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Pennsylvania Gets Mixed Scores in State Efficiency Ranking

By Tony M. Guerrieri, PA Join Legislative Air and Water Quality Conservation Committee

October is National Energy Awareness Month, but a national survey shows Pennsylvania has some work to do if it wants to catch up with the rest of the country.

The survey by WalletHub, a web research organization that specializes in comparison surveys, identified the nation’s most (and least) energy efficient states. Analyzing the energy efficiency of cars and homes, the survey ranks Pennsylvania 39th overall in energy efficiency. Hawaii, Alaska and the District of Columbia were excluded from the survey because of insufficient data.

In order to rank the states by energy efficiency, WalletHub compared states based on two key measures: “home-related energy efficiency” and “car-related energy efficiency.” Home-related energy efficiency was determined by tabulating the total amount of energy consumed per capita by residential homes and adjusting for degree days (degree days are a measure of how much temperatures vary from a base of 65 degrees Fahrenheit). The study did not take into account commercial or industrial data.

Houses in a state like Pennsylvania, with a relatively mild climate, might require less energy for heating and cooling than a state like Florida which is subject to intense heat, but that does not mean Pennsylvania houses are more energy efficient. Adjusting for degree days gets closer to an apples-to-apples comparison. WalletHub noted the average “American household spends more than $2,200 a year on energy bills, almost half of which goes to heating and cooling expenses.”

A “car-related energy efficiency” measurement, determined by dividing the annual vehicle miles driven by the gallons of gasoline consumed, was also factored in. The study did not take into account energy use from electric, commercial or alternatively-fueled vehicles.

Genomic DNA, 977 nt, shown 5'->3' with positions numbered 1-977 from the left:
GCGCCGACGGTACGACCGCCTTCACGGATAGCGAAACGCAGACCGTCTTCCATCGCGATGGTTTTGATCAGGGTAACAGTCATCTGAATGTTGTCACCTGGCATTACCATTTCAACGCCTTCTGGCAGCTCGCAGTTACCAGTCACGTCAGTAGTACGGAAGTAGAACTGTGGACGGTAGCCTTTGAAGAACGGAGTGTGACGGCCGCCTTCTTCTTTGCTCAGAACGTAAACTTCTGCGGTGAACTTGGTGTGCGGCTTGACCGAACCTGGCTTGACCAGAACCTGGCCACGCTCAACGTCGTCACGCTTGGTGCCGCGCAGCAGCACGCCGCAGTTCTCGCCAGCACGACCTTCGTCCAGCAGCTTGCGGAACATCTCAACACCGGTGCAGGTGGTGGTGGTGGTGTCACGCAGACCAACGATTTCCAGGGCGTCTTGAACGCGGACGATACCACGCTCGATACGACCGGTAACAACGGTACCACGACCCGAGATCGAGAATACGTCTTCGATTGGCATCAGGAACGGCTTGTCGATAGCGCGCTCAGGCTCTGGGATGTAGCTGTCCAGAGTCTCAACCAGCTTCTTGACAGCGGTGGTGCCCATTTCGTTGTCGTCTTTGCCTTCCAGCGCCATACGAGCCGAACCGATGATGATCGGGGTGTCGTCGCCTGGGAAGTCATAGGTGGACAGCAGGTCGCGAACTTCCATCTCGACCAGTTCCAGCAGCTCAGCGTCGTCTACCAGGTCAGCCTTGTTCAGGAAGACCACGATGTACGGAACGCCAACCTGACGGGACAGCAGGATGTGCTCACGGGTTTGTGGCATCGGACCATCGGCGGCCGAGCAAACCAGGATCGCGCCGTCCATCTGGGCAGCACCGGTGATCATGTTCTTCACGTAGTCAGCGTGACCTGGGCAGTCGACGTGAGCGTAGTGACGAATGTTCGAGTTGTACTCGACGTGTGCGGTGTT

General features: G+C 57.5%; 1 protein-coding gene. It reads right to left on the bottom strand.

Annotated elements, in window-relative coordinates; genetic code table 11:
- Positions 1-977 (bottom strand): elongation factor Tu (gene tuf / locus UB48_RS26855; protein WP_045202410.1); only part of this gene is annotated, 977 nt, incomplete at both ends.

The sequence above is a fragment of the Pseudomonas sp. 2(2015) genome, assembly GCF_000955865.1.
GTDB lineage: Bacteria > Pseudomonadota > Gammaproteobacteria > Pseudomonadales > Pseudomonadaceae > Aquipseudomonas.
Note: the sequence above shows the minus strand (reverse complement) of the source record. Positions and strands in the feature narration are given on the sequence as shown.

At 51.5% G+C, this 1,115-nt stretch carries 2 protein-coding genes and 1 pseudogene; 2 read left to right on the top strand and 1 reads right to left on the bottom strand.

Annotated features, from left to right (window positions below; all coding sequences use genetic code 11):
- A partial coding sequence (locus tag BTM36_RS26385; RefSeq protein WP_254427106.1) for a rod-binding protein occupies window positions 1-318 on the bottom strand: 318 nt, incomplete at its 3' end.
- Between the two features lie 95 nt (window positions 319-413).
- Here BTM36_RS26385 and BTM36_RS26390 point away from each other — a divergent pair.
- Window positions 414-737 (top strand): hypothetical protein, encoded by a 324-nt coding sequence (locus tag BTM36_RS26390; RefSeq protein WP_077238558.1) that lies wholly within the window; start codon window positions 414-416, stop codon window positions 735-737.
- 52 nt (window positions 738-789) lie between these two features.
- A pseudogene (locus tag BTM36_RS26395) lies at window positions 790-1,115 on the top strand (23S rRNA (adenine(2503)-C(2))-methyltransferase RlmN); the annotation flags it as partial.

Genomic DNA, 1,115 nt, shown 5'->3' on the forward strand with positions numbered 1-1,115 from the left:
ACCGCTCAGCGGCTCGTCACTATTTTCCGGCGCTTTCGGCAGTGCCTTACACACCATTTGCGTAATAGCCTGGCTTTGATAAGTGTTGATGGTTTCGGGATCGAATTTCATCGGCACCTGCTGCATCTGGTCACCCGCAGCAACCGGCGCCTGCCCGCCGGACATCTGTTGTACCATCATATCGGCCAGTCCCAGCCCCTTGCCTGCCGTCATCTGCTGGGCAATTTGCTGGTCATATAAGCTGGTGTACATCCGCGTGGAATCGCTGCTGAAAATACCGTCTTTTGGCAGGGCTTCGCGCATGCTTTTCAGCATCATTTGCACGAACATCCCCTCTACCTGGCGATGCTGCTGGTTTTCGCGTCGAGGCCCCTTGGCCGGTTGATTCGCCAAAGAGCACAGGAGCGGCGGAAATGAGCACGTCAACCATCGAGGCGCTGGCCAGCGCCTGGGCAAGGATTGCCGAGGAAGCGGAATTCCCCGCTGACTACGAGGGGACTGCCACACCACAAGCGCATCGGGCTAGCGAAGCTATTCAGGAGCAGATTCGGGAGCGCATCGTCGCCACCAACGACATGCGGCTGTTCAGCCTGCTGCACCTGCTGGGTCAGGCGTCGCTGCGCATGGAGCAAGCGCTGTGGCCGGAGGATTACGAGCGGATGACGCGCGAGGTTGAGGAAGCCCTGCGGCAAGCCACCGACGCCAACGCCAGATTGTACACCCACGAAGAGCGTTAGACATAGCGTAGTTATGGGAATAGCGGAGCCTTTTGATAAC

To calculate the overall ranking of each state, the study weighted the home-related energy efficiency rating by 5.5, to the 4.5 weight giving to the car-related energy efficiency rating. When it comes to energy usage in Pennsylvania, a state where hot temperatures keep air conditioning units running much of the summer and traveling by car is the primary transportation, the state ranks among the bottom half of the pack in energy efficiency. Broken down, Pennsylvania ranked 25th in residential energy efficiency and 42nd in vehicle efficiency, which was good enough to place the state 39th overall. In the overall ranking, most of our neighboring states fared better: Ohio ranked 23rd, Maryland finished 25th, New York ranked second, New Jersey ranked 35th and Delaware tied for 15th. West Virginia finished 42nd in the survey.

Vermont topped WalletHub’s list as the most energy efficient state in the nation. Vermont is ranked second in home-related energy efficiency and fourth in car-related energy efficiency. New York is the second most energy efficient state, with rankings of sixth in home-related energy efficiency and sixth in car-related energy efficiency. Wisconsin is third on the state energy efficiency list, with a rank of eighth in home-related efficiency and 11th in car-related energy efficiency.

Behind Wisconsin came California, Rhode Island, Minnesota, Colorado, Utah, Maine and Michigan. The top ten states are all north of the Mason-Dixon Line.

South Carolina is currently the least energy efficient state, according to WalletHub’s survey. The Palmetto State was ranked 48th overall, 47th in home-related energy efficiency and 43rd in car-related energy efficiency.

Louisiana comes in at 47th overall on the state energy efficiency ranking. The Bayou State was ranked 48th in home-related energy efficiency and 38th in car-related energy efficiency. Kentucky is ranked in 46th place on the list, at 43rd in home-related energy efficiency and 37th in car-related energy efficiency.

Oklahoma, New Jersey, Tennessee, North Dakota, Mississippi, Pennsylvania, Nebraska, Missouri, West Virginia, Virginia, Arkansas, and Texas joined Kentucky, Louisiana and South Carolina in the bottom 15 states.

The survey found many of the country’s larger states struggled with vehicular efficiency – Texas ranked 44th; Montana ranked 39th; and North Dakota ranked 48th. Some large states performed well with car-related efficiency, particularly California (fifth) and Florida (first). Utah is the country’s most home-related energy efficient state. Louisiana finished last.

WalletHub used publicly available statistics. For the 2014 state ranking, the site gleaned data from the U.S. Census Bureau, the National Climatic Data Center, the U.S. Energy Information Administration and the Federal Highway Administration. For the full survey, visit WalletHub’s website at: